SoCalGas wants a lifeline to stay in business — suing California is not the answer.
- Aug 27, 2020 9:54 pm GMT
By Michael Colvin
Earlier this month, the largest gas utility in the country filed a lawsuit against the state of California for its efforts to reduce greenhouse gas emissions. Southern California Gas Company claims in its suit that the California Energy Commission has not properly considered what role natural gas can play in a clean energy future.
It is a pretty bold move from SoCalGas — the company that supplies a fossil fuel that inherently runs counter the long-term benefit of the environment, and was responsible for the massive 2015 Aliso Canyon gas leak that for months on end sent nearly a hundred thousand tons of potent methane gas into the atmosphere.
This is a spurious argument aimed at advancing the false notion that gas utilities should continue to provide customers with gas, whether they want it or not.
Why is this happening?
Every four years, California reassess its energy strategy to “maximize the benefits obtained from natural gas as an energy resource.” EDF supported the bill creating this effort, and continues to advocate for new ways for gas utilities to further reduce carbon emissions. Now that California has a new goal to make its energy system carbon neutral — the assessment of natural gas will look a lot different.
From the 1990s-2000s natural gas was a cleaner alternative to the state’s coal-fired power generation. Natural gas is often termed as a “bridge fuel” because it was meant to help ease the transition from dirty power to clean power. We are almost at the other end of that bridge. Ironically, it was events like the massive leak at the Aliso Canyon underground storage facility that acted as a wake-up call to the state that natural gas-fired generation is not a viable long-term solution and motivated our accelerated pace.
At the same time, multiple scientific studies reveal the methane leak rate of natural gas production is so high, it is no longer responsible for it to be considered a primary way to generate electricity. California is phasing out natural gas power plants, as we have demonstrated that we can cost-effectively decarbonize our electric grid.
California intends to use this clean electric grid to further decarbonize other parts of the economy, including our homes and buildings. Gas has been used for services like residential space heating, water heating and cooking. But enough technology now exists that the state can offer new programs to cost-effectively switch to electric counterparts, leaving zero fossil fuel-based energy in the home.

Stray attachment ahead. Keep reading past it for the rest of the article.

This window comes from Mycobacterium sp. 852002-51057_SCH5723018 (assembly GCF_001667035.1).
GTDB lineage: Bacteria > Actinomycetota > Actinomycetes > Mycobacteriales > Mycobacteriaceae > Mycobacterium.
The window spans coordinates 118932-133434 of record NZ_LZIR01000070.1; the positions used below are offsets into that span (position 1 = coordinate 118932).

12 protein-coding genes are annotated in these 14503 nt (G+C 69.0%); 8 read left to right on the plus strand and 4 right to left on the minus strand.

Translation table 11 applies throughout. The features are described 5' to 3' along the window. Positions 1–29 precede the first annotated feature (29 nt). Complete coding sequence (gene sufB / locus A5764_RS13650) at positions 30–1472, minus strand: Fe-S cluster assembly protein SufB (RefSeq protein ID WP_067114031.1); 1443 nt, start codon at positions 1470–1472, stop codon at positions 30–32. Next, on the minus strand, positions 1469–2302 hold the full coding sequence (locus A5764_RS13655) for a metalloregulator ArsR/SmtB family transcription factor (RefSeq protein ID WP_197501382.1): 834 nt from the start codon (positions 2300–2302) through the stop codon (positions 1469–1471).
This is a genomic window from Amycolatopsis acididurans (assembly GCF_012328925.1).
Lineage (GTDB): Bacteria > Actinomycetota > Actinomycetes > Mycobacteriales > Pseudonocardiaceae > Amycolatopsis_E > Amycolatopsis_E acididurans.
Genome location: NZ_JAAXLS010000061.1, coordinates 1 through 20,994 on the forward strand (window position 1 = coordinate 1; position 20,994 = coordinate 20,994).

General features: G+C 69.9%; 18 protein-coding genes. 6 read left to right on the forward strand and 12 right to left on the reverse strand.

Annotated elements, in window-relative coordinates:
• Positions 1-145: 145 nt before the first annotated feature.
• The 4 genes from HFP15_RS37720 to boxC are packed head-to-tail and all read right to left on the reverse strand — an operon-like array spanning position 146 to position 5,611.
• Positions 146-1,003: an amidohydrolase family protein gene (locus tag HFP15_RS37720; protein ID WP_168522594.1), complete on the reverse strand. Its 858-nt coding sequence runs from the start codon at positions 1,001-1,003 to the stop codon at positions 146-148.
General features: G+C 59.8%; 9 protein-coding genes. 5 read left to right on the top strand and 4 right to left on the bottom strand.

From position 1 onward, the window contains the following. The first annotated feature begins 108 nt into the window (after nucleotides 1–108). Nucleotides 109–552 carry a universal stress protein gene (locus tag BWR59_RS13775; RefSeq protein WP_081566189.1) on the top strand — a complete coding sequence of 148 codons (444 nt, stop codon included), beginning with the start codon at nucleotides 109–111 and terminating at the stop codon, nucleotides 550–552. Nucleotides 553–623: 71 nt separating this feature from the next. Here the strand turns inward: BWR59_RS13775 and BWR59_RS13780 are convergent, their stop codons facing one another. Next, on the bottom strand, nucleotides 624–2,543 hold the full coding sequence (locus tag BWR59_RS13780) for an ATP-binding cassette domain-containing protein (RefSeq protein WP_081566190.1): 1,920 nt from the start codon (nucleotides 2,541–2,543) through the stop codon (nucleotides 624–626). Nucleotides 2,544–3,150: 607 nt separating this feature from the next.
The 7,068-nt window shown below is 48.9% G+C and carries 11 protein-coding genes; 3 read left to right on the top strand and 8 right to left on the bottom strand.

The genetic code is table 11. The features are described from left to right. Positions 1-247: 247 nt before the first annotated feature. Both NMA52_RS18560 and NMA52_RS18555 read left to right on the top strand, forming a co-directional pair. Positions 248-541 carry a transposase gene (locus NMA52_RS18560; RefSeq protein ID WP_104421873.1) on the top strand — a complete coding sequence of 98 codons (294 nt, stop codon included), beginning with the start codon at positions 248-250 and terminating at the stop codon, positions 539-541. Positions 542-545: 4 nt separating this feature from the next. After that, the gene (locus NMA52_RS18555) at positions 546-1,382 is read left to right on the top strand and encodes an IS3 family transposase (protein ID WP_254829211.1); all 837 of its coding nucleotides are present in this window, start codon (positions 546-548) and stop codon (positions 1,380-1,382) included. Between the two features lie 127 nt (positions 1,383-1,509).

As a result, fewer customers will be connected to the gas system — which means fewer customers will be left to pay for the same amount of infrastructure. Meanwhile, over the last decade, the state increased spending on the gas system to repair dangerous gas leaks, resulting in a higher price tag for gas customers. These rapidly increasing infrastructure costs are further motivating customers to electrify and to leave the natural gas system. The projected costs are so high that the analysis by the California Energy Commission (the same analysis subject in the lawsuit) indicates that it may be prudent to only have electricity power homes. The California Energy Commission is actively considering making the state’s building code for all new buildings to be all-electric and not allow new gas hook-ups. Pacific Gas and Electric Company, the other main gas provider in California, preliminarily supports this concept. PG&E states that they want to “avoid investments in new gas assets that might later prove underutilized” — aligning their investments with the state’s long term decarbonization policy vision.
Combine this potential statewide move with the over two dozen jurisdictions in California that have already moved to ban gas in some form and that adds up to a very nervous gas company in Southern California.
SoCalGas has taken issue with the Energy Commission’s analysis — arguing their pipelines can be part of the clean energy transition, particularly if used to transport cleaner energy options like biomethane or eventually hydrogen. Last year, SoCalGas introduced an aggressive voluntary target to have 20% of its supply come from one of these cleaner fuels by the end of the decade.
A December 2019 analysis sponsored by the American Gas Foundation indicates there simply is not enough high integrity, environmentally responsible biomethane available to meet the gas demand on this timeframe. More generally, the biogases are also more expensive and may be unaffordable if introduced into the pipeline too quickly.
SoCalGas wants to stay in business, but these fuels need more time to develop and to decrease in price. SoCalGas is worried that if customers leave the system, they will not come back. And an all-electric code for new buildings is a key step on the pathway to decarbonizing existing buildings.
So that brings us back to the lawsuit. SoCalGas’ action is misguided. Suing a state agency to keep things as they are is not a way to create customer choice. It is inevitable that tomorrow’s natural gas system will look a lot different than the system we have today. Rather than suing the state, SoCalGas should come to the table prepared to offer clean alternatives for customers. The company has already made the public commitments — now it needs to honor them. This may require changes to their business model in order to better align shareholder interests with state policy. EDF will stand ready to help them do so.
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